Propane News

Weekly Inventory Results

5/15/19-U.S. propane/propylene stocks increased by 2.8 million barrels last week to 62.7 million barrels as of May 10, 2019, 10.3 million barrels (19.7%) greater than the five-year (2014-2018) average inventory levels for this same time of year. Gulf Coast, Midwest, East Coast, and Rocky Mountain/West Coast inventories increased by 1.6 million barrels, 0.6 million barrels, 0.4 million barrels, and 0.2 million barrels, respectively. Propylene non-fuel-use inventories represented 8.9% of total propane/propylene inventories.

NPGA Propane Inventory Report Summary

April 2019

Strong build season expected while growing exports will limit growth in days of disposition

The EIA weekly estimates of propane stocks have reported builds every week since the week ending March 8, 2019. In 2018 and 2017, strong consistent builds did not begin until the end of April. Going forward, the monthly forecast calls for a continued strong build through the first three quarters of 2019 as increased propane production outweighs the effect of expected strong exports. Total stocks are predicted to return to levels seen in 2015 and 2016 before exports started in earnest, upon completion of the slate of the currently existing export terminals. On the other hand, in the fourth quarter, global north winter weather demand will help strengthen exports just after Enterprise's export terminal expansion comes online (expected in the third quarter) increasing the likelihood for much stronger exports than seen before. The forecast increase in exports will be enough to pull stocks back below end of year 2015 and 2016 levels.

Strong exports, throughout the year, are expected to attenuate the changes in days of disposition over the year relative to the changes seen in stock levels. While total stocks are expected to rapidly rise to the levels seen in 2015 and 2016, days of disposition will not rise to similar levels, given the increased demand pull. The forecast does show a rapid increase in days of disposition above what was seen through 2017 and 2018 as stocks build, but if we do see the forecast increase in exports in the last quarter of the year, that demand will help pull days of disposition back down to the levels seen at the ends of 2017 and 2018. As to pricing, the rapid recovery of days of disposition through the first three quarters of the year suggest a continued depression in propane's price relative to crude. If exports do increase strongly in the fourth quarter, as expected, and pull availability back down, we can expect some upward pressure on propane pricing at the end of the year.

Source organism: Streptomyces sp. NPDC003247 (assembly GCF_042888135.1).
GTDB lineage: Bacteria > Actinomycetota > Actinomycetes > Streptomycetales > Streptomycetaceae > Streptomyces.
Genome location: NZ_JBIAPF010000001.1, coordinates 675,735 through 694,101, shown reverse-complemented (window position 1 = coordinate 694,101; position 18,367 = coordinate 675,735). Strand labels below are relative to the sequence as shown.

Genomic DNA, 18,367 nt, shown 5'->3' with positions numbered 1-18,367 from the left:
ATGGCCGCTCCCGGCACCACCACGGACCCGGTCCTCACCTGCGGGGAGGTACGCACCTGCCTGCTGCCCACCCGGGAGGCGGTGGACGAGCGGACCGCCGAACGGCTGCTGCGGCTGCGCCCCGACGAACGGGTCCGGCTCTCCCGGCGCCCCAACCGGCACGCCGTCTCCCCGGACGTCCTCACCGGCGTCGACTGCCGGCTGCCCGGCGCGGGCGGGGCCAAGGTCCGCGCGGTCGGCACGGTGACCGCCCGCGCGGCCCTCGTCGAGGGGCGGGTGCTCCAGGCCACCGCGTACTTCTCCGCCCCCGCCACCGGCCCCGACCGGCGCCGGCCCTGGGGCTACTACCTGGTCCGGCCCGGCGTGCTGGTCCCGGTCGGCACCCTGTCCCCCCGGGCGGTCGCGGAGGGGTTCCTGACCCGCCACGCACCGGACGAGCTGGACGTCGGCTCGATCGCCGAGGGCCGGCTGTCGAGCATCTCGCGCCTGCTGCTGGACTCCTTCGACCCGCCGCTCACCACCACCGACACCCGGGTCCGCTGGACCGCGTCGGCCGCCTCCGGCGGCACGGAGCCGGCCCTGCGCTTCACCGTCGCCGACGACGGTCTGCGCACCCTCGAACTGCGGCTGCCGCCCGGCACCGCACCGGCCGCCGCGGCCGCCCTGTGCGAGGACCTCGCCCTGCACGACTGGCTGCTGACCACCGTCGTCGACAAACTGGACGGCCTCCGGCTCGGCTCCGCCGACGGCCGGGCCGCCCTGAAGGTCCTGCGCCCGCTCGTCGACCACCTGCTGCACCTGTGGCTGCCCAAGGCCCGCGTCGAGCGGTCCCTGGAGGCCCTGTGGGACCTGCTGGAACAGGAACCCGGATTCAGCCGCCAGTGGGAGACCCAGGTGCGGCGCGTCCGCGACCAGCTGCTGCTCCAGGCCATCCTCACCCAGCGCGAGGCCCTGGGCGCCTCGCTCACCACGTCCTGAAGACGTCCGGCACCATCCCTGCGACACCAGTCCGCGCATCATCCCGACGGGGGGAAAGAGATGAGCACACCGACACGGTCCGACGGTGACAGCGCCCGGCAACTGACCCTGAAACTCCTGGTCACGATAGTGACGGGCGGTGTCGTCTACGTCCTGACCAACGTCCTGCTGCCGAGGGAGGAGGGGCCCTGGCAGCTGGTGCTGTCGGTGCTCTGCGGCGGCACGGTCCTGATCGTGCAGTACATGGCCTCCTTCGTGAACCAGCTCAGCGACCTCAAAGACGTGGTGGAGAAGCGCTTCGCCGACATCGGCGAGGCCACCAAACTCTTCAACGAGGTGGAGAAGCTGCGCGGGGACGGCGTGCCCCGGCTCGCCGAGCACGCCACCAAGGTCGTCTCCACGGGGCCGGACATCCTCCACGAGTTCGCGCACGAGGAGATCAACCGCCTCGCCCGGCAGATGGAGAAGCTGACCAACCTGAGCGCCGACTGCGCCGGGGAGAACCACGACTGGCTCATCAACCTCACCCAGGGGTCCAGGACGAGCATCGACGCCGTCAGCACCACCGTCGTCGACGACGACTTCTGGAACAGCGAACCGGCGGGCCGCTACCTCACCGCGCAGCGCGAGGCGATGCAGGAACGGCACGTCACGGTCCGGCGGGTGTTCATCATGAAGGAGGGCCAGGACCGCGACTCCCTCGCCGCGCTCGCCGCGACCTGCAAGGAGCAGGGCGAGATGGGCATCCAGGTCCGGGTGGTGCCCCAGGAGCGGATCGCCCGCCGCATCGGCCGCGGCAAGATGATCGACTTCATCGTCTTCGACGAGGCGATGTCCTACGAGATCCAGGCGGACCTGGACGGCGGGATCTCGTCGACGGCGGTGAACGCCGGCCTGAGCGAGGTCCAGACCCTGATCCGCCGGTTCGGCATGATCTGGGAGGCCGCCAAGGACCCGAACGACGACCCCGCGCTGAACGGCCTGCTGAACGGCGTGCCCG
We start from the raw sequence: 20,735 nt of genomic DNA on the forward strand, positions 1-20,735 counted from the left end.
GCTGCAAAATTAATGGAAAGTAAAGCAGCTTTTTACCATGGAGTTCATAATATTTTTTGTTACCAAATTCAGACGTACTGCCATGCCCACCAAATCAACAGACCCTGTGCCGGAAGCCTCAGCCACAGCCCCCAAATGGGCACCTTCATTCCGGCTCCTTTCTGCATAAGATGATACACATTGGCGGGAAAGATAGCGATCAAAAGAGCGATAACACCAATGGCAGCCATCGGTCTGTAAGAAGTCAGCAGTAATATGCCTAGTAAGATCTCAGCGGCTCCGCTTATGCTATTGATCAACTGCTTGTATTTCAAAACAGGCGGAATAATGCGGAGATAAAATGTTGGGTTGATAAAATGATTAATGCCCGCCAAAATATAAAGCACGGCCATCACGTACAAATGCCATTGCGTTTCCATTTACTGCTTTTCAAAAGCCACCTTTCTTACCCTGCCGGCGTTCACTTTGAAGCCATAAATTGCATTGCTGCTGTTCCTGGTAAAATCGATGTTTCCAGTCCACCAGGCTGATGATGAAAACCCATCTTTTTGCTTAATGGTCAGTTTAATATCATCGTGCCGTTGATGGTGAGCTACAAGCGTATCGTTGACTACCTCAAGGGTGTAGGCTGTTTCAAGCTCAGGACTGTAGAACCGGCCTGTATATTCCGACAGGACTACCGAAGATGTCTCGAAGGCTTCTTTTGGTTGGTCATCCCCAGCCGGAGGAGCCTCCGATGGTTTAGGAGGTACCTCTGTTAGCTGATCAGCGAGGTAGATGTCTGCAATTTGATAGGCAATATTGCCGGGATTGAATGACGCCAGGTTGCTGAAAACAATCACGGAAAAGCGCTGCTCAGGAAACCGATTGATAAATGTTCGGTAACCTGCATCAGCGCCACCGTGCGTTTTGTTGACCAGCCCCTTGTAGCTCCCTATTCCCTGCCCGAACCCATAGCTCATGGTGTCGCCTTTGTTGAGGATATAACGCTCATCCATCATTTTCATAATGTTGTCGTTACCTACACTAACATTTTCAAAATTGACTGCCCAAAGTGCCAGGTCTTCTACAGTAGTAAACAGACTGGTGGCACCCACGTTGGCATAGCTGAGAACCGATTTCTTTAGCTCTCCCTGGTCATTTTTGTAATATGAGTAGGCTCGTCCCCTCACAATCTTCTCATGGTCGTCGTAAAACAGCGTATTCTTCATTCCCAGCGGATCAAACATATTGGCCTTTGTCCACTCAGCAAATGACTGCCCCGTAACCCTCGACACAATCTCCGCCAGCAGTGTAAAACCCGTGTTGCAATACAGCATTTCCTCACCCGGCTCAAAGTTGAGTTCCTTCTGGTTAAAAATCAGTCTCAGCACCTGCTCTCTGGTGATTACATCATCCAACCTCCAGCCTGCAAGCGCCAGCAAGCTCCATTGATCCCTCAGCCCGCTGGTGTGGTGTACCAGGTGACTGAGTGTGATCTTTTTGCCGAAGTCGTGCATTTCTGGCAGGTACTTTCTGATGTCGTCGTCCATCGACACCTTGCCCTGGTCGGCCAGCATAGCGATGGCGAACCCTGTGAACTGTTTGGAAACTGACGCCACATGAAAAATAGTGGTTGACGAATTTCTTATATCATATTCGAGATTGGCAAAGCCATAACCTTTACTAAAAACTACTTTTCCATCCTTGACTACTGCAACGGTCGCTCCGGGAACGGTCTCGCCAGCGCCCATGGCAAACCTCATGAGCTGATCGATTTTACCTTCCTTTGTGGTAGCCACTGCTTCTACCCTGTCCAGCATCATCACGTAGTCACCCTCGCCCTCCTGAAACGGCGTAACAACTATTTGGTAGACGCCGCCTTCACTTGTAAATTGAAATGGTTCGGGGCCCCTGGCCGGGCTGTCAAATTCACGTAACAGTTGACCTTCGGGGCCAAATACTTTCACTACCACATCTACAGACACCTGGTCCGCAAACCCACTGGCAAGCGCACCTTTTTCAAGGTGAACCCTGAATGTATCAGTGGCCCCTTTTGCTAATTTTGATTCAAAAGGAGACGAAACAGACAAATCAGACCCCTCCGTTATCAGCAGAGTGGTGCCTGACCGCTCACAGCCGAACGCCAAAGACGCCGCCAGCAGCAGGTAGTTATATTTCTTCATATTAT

Factors Affecting Domestic Inventories

 Domestic propane supply is affected by primarily four factors (Exports, Petrochemical Demand, Crop Drying and Weather).  

  1. Exports - Exports have become one of the largest factors impacting inventories, especially in PADD 3, the Gulf Coast area.  As export terminals continue to be constructed in the Gulf Coast, this factor will play a larger role in overall domestic inventory.
  2. Petrochemical Demand – Since the domestic supply situation is improving with more production coming from the shale regions, petrochemical companies will continue to rely on natural gas liquids (NGLs) as their primary feedstock.
  3. Crop Drying – Agriculture continues to be the largest industry in the US.  Propane plays a critical role in removing moisture from crops to avoid spoilage in storage.  When crops have high moisture content, propane supply is affected significantly over a relatively short period of time.  In the fall of 2013, agriculture in the Midwestern states alone consumed over 325M gallons of propane.  This significant draw on supply did not allow inventories to recover all winter.
  4. Winter Weather – One of the smallest primary inventory sectors is PADD 1, which covers the Northeast and Middle Atlantic areas of the country.  Extended cold weather can have a significant impact on supply availability. Propane continues to be a primary fuel as a heat source in this part of the country.



When discussing prebuy options with our customers, it is our belief that you should sell what you buy and buy what you sell.  Most traders will readily admit that they cannot predict what the market will do.  As a retailer, we believe the same holds true.  When it comes to prebuy positions, you should be evenly hedged.  Prebuys can provide a nice hedge for those customers looking to lock in gallons and pricing for the year.  Please let us know if you are interested in this program.